Lola: I began thinking more about my risk for cancer after my father developed his 4th primary cancer and my mother was diagnosed with breast cancer. I began asking Stephanie questions informally about my family history of cancer and what she thought. As the years passed, more knowledge and genetic testing became available and I then made an appointment with her in the familial cancer risk center to formally talk about my cancer risk and testing options. Eventually, I decided to proceed with testing. I was worried about Stephanie potentially having to give me “bad news” from my test results. I did not want her to feel bad as a friend. She was great talking this out with me during our counseling session. It truly was a gift to have such a wise, open, and good friend to handle sensitive information and feel comfortable with it!
We both are lifelong learners and get very excited talking to each other about the changes in genetics and our field. We also enjoy sharing Indian and other exotic foods!
More about Lola and Stephanie:
Lola Cook Shukla is a genetic counselor with a broad background who has worked in pediatric, prenatal, and adult genetics. She also has worked in industry as a medical research analyst. Currently, she specializes in the genetics of Parkinson's disease, providing remote genetic counseling to participants who are part of a large Parkinson’s disease research study, sponsored by the Michael J. Fox Foundation. Lola is interested in new and innovative ways to provide genetic counseling services and serves on a working group developing practice guidelines for telegenetics for the National Society of Genetic Counselors (NSGC) and also will be serving as co-chair of NSGC’s Health Information Technology Special Interest Group (SIG) this upcoming year.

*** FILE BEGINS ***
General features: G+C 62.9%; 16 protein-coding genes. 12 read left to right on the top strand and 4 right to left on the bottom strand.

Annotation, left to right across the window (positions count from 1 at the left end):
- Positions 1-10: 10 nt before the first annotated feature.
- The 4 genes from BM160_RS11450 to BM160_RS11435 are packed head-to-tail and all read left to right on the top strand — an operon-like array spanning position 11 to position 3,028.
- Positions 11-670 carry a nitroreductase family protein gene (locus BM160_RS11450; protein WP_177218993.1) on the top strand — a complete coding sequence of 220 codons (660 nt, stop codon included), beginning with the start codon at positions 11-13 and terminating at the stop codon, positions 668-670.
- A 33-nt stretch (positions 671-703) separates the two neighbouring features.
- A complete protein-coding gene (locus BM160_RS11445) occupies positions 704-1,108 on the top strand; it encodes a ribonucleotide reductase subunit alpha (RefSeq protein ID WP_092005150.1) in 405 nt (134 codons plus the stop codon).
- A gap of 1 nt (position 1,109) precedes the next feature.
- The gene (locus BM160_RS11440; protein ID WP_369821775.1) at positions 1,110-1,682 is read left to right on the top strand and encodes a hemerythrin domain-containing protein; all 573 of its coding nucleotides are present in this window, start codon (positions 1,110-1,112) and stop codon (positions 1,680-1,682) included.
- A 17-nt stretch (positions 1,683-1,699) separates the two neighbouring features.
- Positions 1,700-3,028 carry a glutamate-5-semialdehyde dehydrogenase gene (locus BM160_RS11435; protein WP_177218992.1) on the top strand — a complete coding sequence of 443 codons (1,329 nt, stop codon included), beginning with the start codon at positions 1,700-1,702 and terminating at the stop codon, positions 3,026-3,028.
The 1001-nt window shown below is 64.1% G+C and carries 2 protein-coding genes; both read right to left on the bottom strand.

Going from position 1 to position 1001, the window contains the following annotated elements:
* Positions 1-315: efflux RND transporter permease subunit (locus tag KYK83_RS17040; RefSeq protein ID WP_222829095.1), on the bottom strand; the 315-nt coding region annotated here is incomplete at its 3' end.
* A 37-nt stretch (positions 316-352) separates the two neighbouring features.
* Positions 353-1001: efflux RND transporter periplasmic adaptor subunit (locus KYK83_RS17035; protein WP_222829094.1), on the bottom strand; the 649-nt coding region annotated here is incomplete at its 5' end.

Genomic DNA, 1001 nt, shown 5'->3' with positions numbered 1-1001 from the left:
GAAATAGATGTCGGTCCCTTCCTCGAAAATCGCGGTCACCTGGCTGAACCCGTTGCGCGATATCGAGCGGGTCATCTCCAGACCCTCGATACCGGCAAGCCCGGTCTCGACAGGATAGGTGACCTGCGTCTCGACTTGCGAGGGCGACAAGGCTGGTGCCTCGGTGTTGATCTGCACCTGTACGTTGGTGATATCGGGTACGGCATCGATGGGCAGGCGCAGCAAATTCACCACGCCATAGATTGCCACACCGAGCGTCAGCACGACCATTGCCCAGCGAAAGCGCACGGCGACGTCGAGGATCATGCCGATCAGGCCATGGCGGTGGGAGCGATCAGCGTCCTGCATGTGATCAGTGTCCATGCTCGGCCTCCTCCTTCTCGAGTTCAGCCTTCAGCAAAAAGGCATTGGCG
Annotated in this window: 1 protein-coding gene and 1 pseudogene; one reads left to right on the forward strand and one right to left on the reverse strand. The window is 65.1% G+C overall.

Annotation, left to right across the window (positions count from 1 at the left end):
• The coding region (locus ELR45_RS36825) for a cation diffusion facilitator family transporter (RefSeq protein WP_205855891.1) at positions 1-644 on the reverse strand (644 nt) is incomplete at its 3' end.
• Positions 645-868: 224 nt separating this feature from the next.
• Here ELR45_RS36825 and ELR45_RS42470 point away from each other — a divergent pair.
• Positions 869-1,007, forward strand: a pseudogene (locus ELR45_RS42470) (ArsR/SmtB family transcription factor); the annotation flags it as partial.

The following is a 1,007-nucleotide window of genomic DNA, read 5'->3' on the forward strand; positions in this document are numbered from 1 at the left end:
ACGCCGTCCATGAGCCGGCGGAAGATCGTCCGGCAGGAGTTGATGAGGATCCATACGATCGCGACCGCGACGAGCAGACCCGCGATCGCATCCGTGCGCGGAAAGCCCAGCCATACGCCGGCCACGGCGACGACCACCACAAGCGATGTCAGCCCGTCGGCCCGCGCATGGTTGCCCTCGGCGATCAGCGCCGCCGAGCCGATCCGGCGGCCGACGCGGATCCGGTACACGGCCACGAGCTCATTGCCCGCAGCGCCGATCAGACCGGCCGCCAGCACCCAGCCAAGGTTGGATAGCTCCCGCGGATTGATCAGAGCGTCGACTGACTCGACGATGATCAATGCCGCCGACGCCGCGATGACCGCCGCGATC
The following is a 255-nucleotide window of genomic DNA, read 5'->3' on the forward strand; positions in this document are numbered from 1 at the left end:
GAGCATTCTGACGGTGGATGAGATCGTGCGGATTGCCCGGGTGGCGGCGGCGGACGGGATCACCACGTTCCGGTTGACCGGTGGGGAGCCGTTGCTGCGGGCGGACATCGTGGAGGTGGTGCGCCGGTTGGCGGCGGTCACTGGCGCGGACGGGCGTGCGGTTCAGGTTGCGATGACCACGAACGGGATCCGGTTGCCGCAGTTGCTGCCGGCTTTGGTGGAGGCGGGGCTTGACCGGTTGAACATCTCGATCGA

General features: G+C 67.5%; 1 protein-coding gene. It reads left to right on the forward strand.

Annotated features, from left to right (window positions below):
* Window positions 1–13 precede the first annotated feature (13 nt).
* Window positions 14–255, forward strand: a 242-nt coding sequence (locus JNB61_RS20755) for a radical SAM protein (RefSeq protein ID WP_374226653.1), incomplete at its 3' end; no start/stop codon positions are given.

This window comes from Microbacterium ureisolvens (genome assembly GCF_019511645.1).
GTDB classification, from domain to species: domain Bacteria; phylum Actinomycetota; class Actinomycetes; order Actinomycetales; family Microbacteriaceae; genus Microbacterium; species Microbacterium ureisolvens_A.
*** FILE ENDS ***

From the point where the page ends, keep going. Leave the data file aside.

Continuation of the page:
Stephanie Cohen is a genetic counselor who provides in-person and remote genetic counseling via telemedicine for hereditary cancer risk at St. Vincent Health in Indianapolis. Stephanie is interested in improving access to cancer genetic services, and serves as the chair of the National Society of Genetic Counselor’s Service Delivery Model subcommittee. She is active in training genetic counseling students as an Adjunct Assistant Professor at Indiana University as a clinical supervisor and co-instructor for a Cancer Genetics course. She has multiple publications in the field of cancer genetics and genetic counseling service delivery.
Like reading the Base Pair series? Read about my first two couples - a husband/wife couple of genetic counselors who met in graduate school and sisters-in-law who earned their degrees at different times.
Know a pair of genetic counselors who share a unique relationship? Perhaps two GCs who job-share or who work as a pair to cover the needs for an institution or geographic region? Send your recommendations to me, and maybe you'll see them highlighted in a future post!